One, an eviction case moves much quicker than any other kind of lawsuit. Landlords long ago got legislators to speed up the process of eviction, and perhaps rightfully so.

Lawsuits, regular lawsuits, take months, or years to complete, so eviction lawsuits are super streamlined. Upon receiving the eviction lawsuit, you only have days, sometimes as little as five days, to respond and avoid a default.

Next, landlord-tenant law is focused on pre-suit requirements. State laws go into much detail and have very complex laws on what a landlord must do to evict a tenant. The laws require notices served or posted within a certain number of days after non-payment.

The first notice is a notice to pay rent or quit, and this is what is served when you miss rent. You can see in this example form that not only must the landlord put in the exact amount of rent that is overdue but must also put in the exact date that the tenant must move out, and he must, or she must, serve it in very specific ways.

Now, because statutory pre-suit requirements are strictly construed, the very first thing you look for is whether the landlord put the exact correct amount of rent that is owed and put the correct move-out date.

If anything is off, that can be a complete defense to the eviction lawsuit, forcing the landlord to start all over and having the lawsuit dismissed. Hint: how was the tenant given notice? That's something that they'll often mess up. So, failures of condition preceding is your first line of defense.

The next thing to keep in mind is that if you're going to attempt to argue over the amount due and owing, you almost always are going to have to deposit the disputed rent with the court. So, in case you lose, the landlord will get paid. Now, this is usually going to be a losing proposition in these coming months, especially because the problem is that people don't have jobs and don't have the money to pay.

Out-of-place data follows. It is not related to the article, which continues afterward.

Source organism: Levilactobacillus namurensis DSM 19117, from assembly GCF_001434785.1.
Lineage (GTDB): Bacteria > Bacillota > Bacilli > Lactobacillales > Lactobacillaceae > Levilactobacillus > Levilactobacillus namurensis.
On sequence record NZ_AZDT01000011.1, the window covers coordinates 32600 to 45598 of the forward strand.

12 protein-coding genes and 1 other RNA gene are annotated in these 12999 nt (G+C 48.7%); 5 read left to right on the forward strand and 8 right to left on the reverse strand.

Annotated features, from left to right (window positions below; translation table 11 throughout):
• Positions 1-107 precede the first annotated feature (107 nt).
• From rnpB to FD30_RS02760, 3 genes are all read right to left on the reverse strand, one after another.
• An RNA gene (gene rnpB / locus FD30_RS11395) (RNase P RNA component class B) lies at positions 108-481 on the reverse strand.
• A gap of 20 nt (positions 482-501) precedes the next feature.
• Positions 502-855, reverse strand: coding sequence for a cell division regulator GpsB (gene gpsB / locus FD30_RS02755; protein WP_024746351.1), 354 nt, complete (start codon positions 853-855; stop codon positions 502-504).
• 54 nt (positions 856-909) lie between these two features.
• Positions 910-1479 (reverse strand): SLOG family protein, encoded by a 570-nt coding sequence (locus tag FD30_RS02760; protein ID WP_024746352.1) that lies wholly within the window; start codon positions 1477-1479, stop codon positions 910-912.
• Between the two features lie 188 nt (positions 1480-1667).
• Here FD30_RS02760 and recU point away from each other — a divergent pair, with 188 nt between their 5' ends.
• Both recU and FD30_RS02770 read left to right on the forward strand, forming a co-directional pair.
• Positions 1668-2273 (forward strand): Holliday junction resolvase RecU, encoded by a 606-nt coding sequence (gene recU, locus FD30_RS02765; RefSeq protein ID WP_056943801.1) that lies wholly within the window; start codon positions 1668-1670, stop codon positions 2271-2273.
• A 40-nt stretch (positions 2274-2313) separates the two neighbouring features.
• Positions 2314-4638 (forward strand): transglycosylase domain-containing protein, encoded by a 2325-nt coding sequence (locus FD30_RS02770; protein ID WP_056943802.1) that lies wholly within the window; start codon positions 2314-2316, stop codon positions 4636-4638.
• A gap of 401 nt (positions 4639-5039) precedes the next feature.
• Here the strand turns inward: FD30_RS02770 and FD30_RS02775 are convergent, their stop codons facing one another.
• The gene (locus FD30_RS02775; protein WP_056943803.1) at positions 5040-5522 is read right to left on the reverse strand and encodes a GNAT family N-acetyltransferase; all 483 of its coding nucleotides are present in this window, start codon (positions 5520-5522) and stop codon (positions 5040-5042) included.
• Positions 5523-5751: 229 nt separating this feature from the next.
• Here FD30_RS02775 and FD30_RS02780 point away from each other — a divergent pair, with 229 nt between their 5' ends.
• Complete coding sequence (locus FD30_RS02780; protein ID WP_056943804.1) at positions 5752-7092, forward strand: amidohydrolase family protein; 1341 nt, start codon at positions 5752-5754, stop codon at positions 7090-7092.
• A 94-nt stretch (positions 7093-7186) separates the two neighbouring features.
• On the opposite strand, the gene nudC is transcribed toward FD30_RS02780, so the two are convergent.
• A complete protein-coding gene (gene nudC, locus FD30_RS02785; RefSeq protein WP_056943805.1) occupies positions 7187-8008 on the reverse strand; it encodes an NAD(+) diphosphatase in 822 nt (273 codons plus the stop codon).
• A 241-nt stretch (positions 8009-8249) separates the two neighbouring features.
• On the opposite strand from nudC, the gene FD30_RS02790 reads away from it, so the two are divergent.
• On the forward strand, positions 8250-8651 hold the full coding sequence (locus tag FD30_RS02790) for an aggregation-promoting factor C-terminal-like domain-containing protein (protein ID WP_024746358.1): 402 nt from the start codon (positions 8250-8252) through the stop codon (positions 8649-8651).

So, putting the rent into the registry is a no-go from the get-go. So, that's something you're going to have to keep in mind. Most of the time, if you don't have the money to pay rent into the court and you can't find an exception, you are going to lose as though you hadn't even answered the complaint.

This is key. I mean, you won't even be able to say anything to the judge. No money, no argument. Remember that. But in every state, there are exceptions to this rule, and again, I don't have time to go into every state's law, but look at the Florida statute, for example.

Here you can see the requirement that the disputed rent be paid into the court registry, but hiding in there, if you look hard, is an exception. You have to pay into the registry or, I love the word "or," or file a motion to determine the amount of the rent.

So, your job in fighting an eviction is to look at the landlord-tenant statute in your state and find the exceptions to the deposit rule. Fitting your argument into an exception will allow you to fight the eviction without having to pay the full amount of rent, and even if you lose, it will buy you time.

And if you cannot find a defense or you lose in court, the final arrow in the tenant defense quiver is bankruptcy. The automatic stay when you file bankruptcy will stop an eviction right away.

It is then required of the landlord that he or she ask the bankruptcy court to lift the stay and allow the eviction to continue. In my experience, a bankruptcy petition can allow a tenant to get out from other onerous payments and bring the landlord to the table as far as working something out with them because now you've added a layer of difficulty to kicking you out of your place. If anything, it requires the landlord to find a lawyer admitted to the bankruptcy court in your area, and that alone takes time.